Sreenivas G., 37, is a veteran in the home delivery industry in the city; one of the first to join Flipkart as a delivery personnel, shift to multiple food delivery platforms, and perhaps the only person to sue a food delivery firm for blocking him from the platform for protesting against slashing incentives in 2021. His story encapsulates best the ordeal of those working in the home delivery sector in Bengaluru.
“I have been working in the sector for at least a decade now. My experience over the years has been that incentives have been squeezed out completely,” said Mr. Sreenivas.
“Instead, today, most of these firms even levy fines on delivery boys, who need to pay ₹1,200 even for the delivery bag and a T-shirt with the company logo. Most companies revise their incentive structures arbitrarily almost twice a year and the general trend has been drying up of earnings. I started in the food delivery industry earning over ₹1,000/day, some days even up to ₹2,000. Now, it is a herculean task to take home ₹400-500 a day, after working more than 12-14 hours a day,” he said.
He became part of the unionising efforts in 2019, and attended a protest against revision of pay structure at a food delivery platform the same year, when the firm lodged multiple police complaints against him and threatened to block him from the platform.
“I wanted the job badly, and resumed work. But again, they slashed our incentives in 2021, when I was part of the protests and they blocked me. I have sued the firm in labour court,” he said.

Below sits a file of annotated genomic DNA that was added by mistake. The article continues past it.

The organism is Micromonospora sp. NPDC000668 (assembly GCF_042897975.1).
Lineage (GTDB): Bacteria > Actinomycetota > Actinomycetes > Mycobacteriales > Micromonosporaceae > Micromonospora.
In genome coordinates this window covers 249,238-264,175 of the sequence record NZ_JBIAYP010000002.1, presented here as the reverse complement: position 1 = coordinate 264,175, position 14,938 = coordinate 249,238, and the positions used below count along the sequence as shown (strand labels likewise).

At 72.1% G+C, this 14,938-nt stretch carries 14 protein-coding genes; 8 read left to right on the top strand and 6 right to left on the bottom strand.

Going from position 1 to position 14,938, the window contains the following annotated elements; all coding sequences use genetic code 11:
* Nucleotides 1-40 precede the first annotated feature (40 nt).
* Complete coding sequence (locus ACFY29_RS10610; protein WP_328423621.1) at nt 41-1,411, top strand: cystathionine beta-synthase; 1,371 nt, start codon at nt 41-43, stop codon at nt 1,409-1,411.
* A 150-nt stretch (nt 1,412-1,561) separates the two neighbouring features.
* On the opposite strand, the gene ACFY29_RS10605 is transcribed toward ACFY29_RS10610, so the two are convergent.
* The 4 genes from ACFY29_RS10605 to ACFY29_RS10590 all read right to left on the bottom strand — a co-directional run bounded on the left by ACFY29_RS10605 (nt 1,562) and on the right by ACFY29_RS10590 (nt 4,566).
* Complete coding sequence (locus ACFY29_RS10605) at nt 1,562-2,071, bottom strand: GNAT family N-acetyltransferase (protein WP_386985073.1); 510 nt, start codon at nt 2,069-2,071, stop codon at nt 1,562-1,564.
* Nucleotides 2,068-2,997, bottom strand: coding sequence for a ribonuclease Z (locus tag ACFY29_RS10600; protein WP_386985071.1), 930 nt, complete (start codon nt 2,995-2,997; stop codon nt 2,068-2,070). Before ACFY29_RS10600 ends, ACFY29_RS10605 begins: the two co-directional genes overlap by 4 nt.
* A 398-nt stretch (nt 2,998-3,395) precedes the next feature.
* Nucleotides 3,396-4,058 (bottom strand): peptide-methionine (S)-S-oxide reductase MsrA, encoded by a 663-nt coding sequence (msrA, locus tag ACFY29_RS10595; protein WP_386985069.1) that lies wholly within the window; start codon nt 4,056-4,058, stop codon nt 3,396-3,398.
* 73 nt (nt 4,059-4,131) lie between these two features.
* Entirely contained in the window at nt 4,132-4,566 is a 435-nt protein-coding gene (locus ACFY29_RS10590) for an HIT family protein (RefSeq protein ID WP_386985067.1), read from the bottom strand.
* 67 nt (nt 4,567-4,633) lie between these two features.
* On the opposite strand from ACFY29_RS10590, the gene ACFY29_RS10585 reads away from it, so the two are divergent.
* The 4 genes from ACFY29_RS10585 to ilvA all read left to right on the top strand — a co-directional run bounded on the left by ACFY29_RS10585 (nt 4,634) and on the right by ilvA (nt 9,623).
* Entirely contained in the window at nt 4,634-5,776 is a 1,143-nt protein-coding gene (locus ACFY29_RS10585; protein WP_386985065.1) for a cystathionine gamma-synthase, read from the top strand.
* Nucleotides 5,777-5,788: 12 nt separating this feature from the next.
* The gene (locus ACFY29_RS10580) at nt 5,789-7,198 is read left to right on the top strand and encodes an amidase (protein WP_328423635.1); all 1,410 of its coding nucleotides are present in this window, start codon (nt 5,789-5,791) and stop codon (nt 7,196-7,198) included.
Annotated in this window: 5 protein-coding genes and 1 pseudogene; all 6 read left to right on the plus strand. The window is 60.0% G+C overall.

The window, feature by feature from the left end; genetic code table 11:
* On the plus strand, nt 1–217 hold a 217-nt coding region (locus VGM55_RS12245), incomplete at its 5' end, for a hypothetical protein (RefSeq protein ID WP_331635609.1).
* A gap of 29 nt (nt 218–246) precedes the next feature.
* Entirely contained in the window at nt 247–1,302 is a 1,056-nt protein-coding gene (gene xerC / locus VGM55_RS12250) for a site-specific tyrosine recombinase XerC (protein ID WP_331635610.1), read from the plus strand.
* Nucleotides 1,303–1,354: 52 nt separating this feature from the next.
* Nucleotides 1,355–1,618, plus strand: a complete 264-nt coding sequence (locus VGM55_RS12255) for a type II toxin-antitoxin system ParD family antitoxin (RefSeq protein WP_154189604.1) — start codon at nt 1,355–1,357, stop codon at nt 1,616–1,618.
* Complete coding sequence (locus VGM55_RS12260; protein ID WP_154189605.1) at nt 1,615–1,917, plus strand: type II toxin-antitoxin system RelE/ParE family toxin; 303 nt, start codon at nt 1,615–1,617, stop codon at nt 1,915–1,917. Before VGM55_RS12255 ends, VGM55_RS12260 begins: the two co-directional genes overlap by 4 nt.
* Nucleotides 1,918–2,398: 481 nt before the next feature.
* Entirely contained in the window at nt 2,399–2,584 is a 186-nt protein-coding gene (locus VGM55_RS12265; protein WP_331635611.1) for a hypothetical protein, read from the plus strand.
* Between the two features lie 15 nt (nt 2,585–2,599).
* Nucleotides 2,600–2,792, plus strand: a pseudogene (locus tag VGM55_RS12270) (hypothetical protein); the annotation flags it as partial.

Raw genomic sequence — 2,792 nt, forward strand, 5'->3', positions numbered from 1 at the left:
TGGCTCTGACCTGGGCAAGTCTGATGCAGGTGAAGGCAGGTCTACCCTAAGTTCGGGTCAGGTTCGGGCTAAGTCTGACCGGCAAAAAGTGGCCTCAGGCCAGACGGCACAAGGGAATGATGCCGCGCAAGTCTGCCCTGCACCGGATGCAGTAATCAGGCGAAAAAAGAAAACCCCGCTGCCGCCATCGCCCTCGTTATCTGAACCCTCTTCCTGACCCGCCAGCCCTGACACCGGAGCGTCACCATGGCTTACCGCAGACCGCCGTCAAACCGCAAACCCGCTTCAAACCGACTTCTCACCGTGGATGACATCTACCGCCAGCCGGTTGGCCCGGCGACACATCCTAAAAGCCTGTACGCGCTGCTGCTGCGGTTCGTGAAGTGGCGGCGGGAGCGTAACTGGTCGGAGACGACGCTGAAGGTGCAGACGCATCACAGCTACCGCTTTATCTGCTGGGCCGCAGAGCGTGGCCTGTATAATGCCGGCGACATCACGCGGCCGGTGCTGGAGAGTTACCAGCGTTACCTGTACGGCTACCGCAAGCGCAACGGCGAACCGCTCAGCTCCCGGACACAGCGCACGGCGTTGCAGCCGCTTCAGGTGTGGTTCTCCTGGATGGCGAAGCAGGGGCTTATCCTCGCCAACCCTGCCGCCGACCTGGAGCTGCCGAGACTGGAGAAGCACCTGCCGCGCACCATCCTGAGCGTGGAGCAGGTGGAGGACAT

From being a fringe factor earlier, the gig workers’ community is rapidly expanding now and becoming an integral part of the mainstay employment pool of the country. The low-entry barriers make it more attractive for a large number of job seekers.
However, the workers — about 15 million strong across the country, with Bengaluru being the hotspot — are a troubled and exploited lot. The platforms they work for do not recognise them as employees, and in the absence of any regulatory framework, they are at the platforms’ mercy.
The industry has seen incentives dry up and working conditions worsen over the years. Especially during the pandemic, there were protests by gig workers, a few organised and unionised, but many of them flash protests, indicating their frustration.
However, unionising efforts are met with arbitrary action by the employers. “In most cases, those who question arbitrary changes in payment structure are blocked from the platform, which essentially means job loss,” said Vinay Sarathi, President, United Food Delivery Partners Union.
“Delivery agents fear that scenario. Many have apologised and returned to work accepting the new terms and conditions. When a few vocal workers are fired, a fear psychosis is created, which essentially silences others,” he said. “While we have sued a food delivery platform in the case of Sreenivas, we have had success in getting the Labour Department to intervene and get some accounts unblocked, which is rare.”
Lack of support
Workers recount several stories of “inhumane” treatment.
“Recently, a food delivery agent met with an accident and one of his toes was severely injured. He called the helpdesk. They only sent a replacement to deliver his order, but did not even come to his help. He went to a hospital listed on his medical insurance, but there was no cashless facility available, and he did not have any money. He went home, and using a pair of scissors he himself had to cut off the nail. Such is the support the delivery agents get from platforms,” said Mr. Sarathi.
Medical insurance to delivery agents has been a result of several protests and strikes, following several of their ilk being killed in accidents on the job and their families being left with no support.
“Platforms usually claim that most of their “delivery partners” or “immediate contractors” are doing this as a side hustle, and they are not dependent on this as their primary source of income. But that is contradicted by findings on the ground. I have come across even MBA graduates working as delivery agents, and they depend on the income from it for supporting their families,” Mr. Sarathi said.